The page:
Natron-based glass was a vital part of material culture in the Mediterranean and Europe for nearly two millennia, but natron glass found elsewhere on the Eurasian Continent has not received adequate discussion, despite its influence on ancient Asian glass. Here we present a new interpretation of natron glass finds from both the West and the East. After establishing the compositional types and technological sequence of Mediterranean natron glass (eighth-second century BCE) using trace elements, we report the analysis of a mid-1st millennium BCE glass bead from Xinjiang, China, which was likely made with Levantine raw glass, and identify common types of stratified eye beads in Eurasia based on a compositional and typological comparison. Combining these findings, we propose that a considerable number of Mediterranean natron glass products had arrived in East Asia at least by the fifth century BCE, which may have been a contributing factor in the development of native Chinese glass-making. The swift diffusion of natron glass across Eurasia in the 1st millennium BCE was likely facilitated by a three-stage process involving maritime and overland networks and multiple forms of trade and exchange, indicating a highly adaptable and increasingly efficient transcontinental connection along the ‘Proto-Silk Road’.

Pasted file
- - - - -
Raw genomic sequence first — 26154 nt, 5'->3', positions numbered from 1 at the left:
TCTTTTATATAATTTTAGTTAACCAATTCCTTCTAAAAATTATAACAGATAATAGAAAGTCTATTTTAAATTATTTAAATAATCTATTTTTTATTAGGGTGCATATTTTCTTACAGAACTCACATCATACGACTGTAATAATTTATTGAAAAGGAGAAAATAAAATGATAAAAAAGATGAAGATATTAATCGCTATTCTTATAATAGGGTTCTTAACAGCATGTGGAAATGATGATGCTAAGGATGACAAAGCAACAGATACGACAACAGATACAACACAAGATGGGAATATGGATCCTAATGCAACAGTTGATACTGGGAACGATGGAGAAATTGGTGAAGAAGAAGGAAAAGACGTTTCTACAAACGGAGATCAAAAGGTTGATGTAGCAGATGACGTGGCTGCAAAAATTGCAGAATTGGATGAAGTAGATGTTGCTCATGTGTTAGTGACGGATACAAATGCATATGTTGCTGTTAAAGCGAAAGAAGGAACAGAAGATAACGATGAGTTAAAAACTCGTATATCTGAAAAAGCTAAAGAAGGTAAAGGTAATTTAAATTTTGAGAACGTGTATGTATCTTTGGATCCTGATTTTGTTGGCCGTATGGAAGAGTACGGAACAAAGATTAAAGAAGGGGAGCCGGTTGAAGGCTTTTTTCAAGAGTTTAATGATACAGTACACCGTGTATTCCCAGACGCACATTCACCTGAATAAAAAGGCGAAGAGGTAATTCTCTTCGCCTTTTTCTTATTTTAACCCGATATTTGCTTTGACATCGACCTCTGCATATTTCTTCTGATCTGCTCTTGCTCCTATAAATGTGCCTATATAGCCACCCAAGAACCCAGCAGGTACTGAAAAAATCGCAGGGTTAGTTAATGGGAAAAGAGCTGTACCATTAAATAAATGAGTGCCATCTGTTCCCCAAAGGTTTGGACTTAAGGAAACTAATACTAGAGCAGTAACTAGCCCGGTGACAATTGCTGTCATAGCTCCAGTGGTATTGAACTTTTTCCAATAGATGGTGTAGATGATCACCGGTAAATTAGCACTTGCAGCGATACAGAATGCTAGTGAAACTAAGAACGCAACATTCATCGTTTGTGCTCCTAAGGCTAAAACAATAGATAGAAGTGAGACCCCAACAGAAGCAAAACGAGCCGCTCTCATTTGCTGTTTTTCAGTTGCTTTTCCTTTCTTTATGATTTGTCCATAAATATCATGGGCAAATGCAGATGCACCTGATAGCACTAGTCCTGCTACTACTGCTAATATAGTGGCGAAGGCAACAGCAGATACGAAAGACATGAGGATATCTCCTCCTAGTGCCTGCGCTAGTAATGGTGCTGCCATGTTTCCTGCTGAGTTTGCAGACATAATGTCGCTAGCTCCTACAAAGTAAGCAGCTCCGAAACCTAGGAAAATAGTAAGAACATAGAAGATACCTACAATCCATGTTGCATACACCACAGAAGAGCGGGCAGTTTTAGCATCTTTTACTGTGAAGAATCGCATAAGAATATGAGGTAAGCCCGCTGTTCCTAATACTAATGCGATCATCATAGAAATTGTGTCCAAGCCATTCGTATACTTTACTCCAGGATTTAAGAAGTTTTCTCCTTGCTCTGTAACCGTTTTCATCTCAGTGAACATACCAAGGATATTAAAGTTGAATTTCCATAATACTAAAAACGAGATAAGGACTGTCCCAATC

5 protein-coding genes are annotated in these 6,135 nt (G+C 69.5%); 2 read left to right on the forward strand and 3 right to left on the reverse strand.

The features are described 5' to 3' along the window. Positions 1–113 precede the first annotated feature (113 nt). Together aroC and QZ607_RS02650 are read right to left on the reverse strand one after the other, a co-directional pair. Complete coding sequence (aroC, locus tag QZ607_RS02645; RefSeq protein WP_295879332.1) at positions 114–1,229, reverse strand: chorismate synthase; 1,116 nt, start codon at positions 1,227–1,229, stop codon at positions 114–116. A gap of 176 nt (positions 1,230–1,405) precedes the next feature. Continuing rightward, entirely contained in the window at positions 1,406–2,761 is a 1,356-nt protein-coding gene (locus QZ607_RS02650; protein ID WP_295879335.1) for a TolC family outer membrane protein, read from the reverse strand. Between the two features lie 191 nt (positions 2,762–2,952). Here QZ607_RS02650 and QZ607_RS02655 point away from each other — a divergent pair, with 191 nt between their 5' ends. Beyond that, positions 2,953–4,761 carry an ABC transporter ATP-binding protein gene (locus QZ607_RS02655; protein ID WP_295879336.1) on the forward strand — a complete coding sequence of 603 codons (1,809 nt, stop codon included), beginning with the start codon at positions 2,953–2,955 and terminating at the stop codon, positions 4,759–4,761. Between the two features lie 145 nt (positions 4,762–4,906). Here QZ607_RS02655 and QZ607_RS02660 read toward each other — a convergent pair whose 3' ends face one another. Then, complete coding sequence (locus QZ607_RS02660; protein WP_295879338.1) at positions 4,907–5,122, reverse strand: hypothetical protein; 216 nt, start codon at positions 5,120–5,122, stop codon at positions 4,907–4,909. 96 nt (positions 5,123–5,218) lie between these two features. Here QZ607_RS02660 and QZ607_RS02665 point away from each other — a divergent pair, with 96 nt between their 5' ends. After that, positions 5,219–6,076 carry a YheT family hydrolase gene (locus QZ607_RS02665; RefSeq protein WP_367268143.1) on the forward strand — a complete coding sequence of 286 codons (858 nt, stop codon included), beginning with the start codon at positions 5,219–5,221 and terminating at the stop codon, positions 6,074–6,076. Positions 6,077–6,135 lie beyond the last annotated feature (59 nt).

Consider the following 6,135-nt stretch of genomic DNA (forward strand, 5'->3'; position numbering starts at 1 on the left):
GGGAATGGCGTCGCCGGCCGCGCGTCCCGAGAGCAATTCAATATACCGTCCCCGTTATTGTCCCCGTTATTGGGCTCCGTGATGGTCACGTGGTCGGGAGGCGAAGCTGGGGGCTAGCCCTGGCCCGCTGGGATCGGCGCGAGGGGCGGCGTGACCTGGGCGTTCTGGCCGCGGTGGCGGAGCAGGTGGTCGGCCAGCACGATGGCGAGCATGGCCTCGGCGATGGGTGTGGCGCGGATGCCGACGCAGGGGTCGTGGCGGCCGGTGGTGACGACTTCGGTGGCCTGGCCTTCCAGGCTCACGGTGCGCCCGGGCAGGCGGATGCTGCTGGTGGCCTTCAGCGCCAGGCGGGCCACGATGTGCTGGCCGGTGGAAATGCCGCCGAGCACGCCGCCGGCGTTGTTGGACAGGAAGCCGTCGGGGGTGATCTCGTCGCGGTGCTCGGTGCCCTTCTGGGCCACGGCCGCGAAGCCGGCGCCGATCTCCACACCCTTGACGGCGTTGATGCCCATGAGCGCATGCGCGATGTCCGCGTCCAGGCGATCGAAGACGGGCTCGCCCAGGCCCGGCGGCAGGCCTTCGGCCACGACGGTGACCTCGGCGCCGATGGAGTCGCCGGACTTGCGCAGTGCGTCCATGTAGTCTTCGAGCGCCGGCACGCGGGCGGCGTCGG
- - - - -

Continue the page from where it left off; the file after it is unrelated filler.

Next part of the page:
|Publication status||Published - 11 Feb 2021|
- Materials science